It was David and Goliath. With sling shot in hand, two tiny human rights groups, Earthlife Africa Johannesburg (ELA) and the Southern African Faith Communities’ Environment Institute (SAFCEI), stood in the way of the Goliath that is the deal to build nuclear that could cost more than a R1 trillion ($73 billion).
It was a court battle that raged for a year and a half. On April 26, the ELA and SAFCEI lawyers stood face-to-face with government counsel in the Western Cape High Court, Cape Town. The ELA and SAFCEI disputed the costly procurement process, saying it was illegal and nontransparent.
On this day, Goliath crumpled and activists danced and sang in victory on the sidewalk outside the court. The celebration was blessed by a downpour in this drought-ridden city.
Judge Lee Bozalek declared the South African government’s nuclear deal to be unlawful and unconstitutional. Most important was the scrapping of secret intergovernmental agreements with Russia, the United States and South Korea, which the activists argued was the right of the public to know.
“Victory for justice and the rule of law and the people of South Africa,” says Makoma Lekalakala, ELA branch coordinator.
Other key decisions made by government were found to be illegal, including its decision to hand over procurement of nuclear to Eskom, South Africa’s state power utility, rather than the National Energy Regulator of South Africa.
“All the information that people have been requiring on affordability etc. must come into the public realm. We need to know exactly what is going on with the deal and it needs to happen in a transparent and open process as the government has repeatedly said it would do, but keep not doing,” says Adrian Pole, lawyer for SAFCEI and ELA.
It means back to the drawing board for nuclear energy in South Africa. From now on any nuclear proposals will need to be passed in Parliament and opened up to the public, which could take years.
“It’s been a long hard struggle. We are only two small organizations but this is really a victory for democracy. It means the people of South Africa can now participate in their future. There is no more nuclear deal, there is no more Russian agreement. Parliament has to step up. If the president wants to push any more deals it has to go through Parliament properly and any idea we might go nuclear is off the table,” says Liz McDaid, SAFCEI spokesperson.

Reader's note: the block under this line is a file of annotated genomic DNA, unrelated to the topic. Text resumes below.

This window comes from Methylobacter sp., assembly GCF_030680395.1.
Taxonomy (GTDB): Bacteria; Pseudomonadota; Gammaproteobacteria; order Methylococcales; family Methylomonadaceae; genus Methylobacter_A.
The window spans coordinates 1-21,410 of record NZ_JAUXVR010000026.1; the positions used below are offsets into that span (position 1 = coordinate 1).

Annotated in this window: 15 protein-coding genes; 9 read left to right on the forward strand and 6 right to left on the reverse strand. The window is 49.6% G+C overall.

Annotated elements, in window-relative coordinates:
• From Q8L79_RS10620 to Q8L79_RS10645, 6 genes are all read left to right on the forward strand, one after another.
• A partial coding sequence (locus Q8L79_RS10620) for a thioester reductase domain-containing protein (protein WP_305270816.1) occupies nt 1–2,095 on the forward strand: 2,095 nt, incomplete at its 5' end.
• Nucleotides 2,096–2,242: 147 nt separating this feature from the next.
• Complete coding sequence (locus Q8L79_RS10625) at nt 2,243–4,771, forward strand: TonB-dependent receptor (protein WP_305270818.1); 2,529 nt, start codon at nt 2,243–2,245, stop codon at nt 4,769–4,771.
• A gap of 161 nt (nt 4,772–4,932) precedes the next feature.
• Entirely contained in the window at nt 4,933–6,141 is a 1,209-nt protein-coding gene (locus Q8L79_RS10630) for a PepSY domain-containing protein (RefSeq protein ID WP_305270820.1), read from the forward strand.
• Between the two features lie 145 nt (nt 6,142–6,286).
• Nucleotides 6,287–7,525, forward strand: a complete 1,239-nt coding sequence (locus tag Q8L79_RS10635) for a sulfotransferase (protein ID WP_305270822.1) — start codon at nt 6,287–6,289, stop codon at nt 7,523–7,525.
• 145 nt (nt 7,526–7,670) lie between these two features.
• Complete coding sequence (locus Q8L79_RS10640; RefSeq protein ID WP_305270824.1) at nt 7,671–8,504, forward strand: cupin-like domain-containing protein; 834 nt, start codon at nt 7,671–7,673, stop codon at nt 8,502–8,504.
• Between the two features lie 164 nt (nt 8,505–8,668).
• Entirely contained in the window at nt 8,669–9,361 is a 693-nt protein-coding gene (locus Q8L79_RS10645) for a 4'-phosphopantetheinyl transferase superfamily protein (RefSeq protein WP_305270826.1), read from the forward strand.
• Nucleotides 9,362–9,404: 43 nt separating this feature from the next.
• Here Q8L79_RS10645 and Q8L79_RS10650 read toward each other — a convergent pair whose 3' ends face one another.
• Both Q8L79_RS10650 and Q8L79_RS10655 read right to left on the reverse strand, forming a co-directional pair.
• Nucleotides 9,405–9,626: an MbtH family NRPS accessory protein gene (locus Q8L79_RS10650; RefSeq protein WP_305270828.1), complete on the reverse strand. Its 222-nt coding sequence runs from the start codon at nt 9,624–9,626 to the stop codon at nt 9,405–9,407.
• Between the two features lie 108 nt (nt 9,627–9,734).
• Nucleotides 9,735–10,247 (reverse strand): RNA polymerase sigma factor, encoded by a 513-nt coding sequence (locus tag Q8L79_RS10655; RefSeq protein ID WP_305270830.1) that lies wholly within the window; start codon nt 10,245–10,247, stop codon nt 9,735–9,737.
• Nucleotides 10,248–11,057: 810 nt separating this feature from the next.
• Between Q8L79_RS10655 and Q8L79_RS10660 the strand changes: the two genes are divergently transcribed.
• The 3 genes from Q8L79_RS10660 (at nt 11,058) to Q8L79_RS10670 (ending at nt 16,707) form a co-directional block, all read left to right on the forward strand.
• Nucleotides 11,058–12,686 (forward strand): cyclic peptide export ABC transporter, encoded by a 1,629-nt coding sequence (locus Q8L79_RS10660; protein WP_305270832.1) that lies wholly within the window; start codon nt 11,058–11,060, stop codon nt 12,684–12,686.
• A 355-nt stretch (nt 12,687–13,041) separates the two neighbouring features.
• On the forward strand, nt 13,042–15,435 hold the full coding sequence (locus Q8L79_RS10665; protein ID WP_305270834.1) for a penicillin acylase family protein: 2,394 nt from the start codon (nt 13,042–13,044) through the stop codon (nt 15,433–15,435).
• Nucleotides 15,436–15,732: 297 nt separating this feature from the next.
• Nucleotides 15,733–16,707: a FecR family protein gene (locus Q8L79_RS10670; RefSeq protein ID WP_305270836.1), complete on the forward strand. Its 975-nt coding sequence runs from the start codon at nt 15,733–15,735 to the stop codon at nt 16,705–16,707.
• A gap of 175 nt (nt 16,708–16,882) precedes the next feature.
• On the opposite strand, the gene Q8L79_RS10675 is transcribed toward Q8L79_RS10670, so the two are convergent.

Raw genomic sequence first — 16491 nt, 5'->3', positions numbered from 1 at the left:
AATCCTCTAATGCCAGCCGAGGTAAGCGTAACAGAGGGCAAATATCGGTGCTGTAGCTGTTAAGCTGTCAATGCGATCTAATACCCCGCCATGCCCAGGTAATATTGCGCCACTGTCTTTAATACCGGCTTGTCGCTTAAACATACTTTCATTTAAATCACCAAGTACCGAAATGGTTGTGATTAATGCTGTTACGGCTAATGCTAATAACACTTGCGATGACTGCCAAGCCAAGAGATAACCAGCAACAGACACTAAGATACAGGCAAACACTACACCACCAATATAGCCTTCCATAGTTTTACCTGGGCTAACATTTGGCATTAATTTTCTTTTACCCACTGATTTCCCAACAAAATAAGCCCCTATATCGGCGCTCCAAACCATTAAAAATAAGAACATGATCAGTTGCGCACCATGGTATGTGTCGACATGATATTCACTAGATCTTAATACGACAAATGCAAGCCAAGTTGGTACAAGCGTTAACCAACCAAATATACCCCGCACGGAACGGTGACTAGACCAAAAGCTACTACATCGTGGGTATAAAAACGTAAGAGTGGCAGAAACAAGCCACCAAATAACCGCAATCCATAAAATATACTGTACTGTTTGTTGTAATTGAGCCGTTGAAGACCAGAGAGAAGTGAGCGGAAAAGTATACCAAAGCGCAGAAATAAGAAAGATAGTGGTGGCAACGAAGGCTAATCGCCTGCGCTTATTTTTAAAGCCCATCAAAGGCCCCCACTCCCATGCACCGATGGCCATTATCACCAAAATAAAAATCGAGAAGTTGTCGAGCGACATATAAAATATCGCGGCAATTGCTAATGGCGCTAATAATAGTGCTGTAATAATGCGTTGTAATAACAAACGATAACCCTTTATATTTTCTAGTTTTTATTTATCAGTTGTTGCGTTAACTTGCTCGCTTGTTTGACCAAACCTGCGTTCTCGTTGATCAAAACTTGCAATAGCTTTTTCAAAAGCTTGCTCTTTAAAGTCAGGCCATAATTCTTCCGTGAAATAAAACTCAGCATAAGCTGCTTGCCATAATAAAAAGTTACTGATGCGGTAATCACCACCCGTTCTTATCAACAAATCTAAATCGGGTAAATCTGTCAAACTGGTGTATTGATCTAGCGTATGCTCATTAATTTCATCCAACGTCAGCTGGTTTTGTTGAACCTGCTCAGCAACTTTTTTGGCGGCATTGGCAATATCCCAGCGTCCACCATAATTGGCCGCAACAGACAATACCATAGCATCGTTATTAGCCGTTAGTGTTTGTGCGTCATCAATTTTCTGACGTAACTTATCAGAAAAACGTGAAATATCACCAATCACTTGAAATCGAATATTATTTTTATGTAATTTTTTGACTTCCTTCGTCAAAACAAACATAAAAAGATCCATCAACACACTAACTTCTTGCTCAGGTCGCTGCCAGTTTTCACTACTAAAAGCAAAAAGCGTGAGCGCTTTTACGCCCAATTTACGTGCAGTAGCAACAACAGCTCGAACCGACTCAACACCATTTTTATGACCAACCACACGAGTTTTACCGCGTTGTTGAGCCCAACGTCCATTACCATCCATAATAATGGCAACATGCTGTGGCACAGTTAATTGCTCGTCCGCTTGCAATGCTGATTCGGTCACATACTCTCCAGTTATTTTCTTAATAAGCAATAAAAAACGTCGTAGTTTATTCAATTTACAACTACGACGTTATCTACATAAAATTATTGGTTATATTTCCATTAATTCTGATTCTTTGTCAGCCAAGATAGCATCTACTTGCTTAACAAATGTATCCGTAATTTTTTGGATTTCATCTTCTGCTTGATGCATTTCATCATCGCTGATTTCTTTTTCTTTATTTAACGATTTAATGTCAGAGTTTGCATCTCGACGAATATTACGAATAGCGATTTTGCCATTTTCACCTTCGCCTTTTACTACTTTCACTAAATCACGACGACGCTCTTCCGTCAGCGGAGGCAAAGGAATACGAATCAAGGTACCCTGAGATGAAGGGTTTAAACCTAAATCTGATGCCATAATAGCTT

McDaid has more reason to celebrate than most. She was there from day one, when the human rights groups announced they would take down the deal in court from a small room in a backstreet office with a handful of journalists in Newtown, Johannesburg.
Another organization standing against the deal is the Organization Undoing Tax Abuse (OUTA). Ted Blom, OUTA’s Energy Portfolio Director, believes the expense alone could have crippled the country.
“We are tired of government’s approach that runs roughshod over the need for meaningful public engagement and due process. The pro-nuclear lobbyists and government officials arrogantly ignore their need to be accountable and to provide detailed explanations to the public on why we need new nuclear plants, or what the true costs of these will be,” adds Wayne Duvenage, OUTA Chairperson.
Studies showed the nuclear deal to be unaffordable, despite what government believes, argues David Fig, a Political Economist and Honorary Research Associate at the University of Cape Town. He notes that the Council for Scientific and Industrial Research (CSIR) developed models showing that new nuclear is likely to be much more expensive than coal or renewable energy.
“The price ticket for nuclear – which some estimates put at more than R1 trillion – doesn’t take into account the costs of operation, fuel, insurance, emergency planning or the regulation or decontamination at the end of the life of the reactors,” he writes in The Conversation.
The nuclear deal, overseen by South Africa’s President Jacob Zuma, is also muddied by allegations of corruption, according to Fig.
“A more likely reason for Zuma’s zeal is the involvement of the Gupta family with whom he has close ties. The family’s web of interests around the nuclear deal is complex. What is known is that the Gupta family controls South Africa’s only dedicated uranium mine. The family has developed close relationships with key individuals at Eskom,” says Fig.